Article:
As previously mentioned, the audit committee selects the auditor and handles the scope of the audit. The members should have the experience and knowledge to identify financial issues that the operations committee wouldn’t be able to. For example, the audit committee is more capable of assessing your company (without going to an auditor) to discover if you’re ready for an audit.

Practice healthy skepticism about business information

The point of the audit committee is not to nod in agreement with management but to act as a separate entity that asks valid questions about the status of the business. Its members should openly discuss concerns and work with good faith to maintain effective oversight of financial reporting, internal controls, regulatory compliance and internal/external audit.

Prepare for questions from the external auditor

It’s said that being prepared is half the battle. Some questions your audit committee should have answers for come audit time include:

  • Is there sufficient evidence to provide the external auditor for a successful audit? This is about knowing whether you have good records dating back to the beginning of the year that you feel confident would pass an audit.
  • Are there significant internal control observations, including potential material weaknesses or deficiencies that need to be addressed?
  • Are there external factors such as litigations, claims or assessments against the business that might need to be disclosed or estimated?
  • Is the business being purchased, is it going public, or will it remain a private company? The audit committee should know the company’s exit strategy.

Meet 2 to 4 times per year

The audit committee typically meets based on the frequency of the board meetings. If the board meets four times a year, there should be a sidebar scheduled for the audit committee. The audit committee meeting agenda can cover various topics, such as selection/review of the independent auditor and independence, pre-audit planning, results of the audit, review of the audit committee’s effectiveness, review of internal audit activities and reports, regulatory changes and others.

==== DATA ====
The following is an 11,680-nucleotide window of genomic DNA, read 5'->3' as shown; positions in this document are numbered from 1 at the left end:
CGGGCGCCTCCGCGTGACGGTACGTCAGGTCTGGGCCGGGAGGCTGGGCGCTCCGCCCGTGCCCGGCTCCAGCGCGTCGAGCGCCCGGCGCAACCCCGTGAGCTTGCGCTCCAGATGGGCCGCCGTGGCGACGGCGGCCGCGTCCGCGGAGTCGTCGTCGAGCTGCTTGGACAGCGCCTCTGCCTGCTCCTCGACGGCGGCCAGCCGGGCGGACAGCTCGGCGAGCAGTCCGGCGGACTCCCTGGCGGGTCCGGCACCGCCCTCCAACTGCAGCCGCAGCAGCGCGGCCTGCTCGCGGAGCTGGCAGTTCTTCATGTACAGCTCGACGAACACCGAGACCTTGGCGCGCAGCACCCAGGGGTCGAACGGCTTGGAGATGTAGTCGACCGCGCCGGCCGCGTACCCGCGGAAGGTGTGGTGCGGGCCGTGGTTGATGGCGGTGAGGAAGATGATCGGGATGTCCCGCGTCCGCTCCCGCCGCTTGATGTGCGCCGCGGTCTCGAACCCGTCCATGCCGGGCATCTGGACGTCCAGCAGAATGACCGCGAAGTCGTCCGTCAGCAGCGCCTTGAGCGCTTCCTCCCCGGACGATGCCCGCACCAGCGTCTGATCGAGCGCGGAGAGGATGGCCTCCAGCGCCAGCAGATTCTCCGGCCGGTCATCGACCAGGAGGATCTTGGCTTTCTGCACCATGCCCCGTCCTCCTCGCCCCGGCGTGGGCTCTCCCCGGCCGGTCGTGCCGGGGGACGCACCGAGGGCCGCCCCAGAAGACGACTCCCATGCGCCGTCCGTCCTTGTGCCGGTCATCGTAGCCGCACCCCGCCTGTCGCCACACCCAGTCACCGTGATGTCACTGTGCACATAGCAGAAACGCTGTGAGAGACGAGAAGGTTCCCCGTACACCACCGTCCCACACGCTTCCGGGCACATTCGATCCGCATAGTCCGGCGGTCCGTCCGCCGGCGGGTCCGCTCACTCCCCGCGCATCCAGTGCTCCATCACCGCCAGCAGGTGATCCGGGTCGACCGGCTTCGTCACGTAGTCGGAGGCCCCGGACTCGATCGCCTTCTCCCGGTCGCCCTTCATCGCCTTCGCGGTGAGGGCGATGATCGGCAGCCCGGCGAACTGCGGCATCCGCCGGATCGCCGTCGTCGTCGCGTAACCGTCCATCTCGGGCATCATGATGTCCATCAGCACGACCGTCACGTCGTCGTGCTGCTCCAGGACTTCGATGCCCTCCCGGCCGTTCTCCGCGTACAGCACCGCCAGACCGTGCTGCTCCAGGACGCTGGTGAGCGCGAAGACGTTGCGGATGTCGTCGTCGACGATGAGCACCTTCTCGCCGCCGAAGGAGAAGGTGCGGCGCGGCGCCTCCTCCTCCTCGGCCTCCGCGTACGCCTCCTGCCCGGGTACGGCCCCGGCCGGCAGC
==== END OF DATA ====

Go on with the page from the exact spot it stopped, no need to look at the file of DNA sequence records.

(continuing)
Report to the board on its activities

When preparing its report to the board of directors, the audit committee should consider key points that have come out of its task list for the year:

  • Auditor selection, auditor independence and fees – What were the key criteria used by the audit committee in evaluating and selecting the independent auditor? Are fees reasonable for the audit work that's required?
  • Management oversight – How is the audit committee interacting with management? What are the types of reports the committee reviews in carrying out its oversight responsibilities? What are the key performance indicators the committee is observing?
  • Concerns regarding internal controls and segregation of duties – Does management have the right tools in place to enable the company to operate well without the risk of having large internal control findings, whether or not there is an audit? Does the company have the right enterprise resource planning (ERP) and stock compensation management systems? Is there segregation of duties to prevent widespread management fraud?

Don't let the audit committee’s reporting to the board become a boring re-hash of every item the committee has worked on. Do update the board on key findings and issues that emerge. This will facilitate productive discussion on action items. Do a follow-up report at the next board meeting to inform the board on how the committee handled any items of concern.

The Bottom Line

While your private company is not required to have an audit committee, it is in your best interest to have an effective one so that you approach finance, accounting and audit processes with good professional conduct. And, should you decide to go public, you will have a mature governance structure in place.

By following best practices for forming and running an audit committee, you gain the financial literacy of its members, better insight into strengths and weaknesses in your business and credibility as an executive leadership team that prioritizes due diligence.

To learn more about the business benefits of an audit committee for your private company and how to establish one, contact our financial audit experts.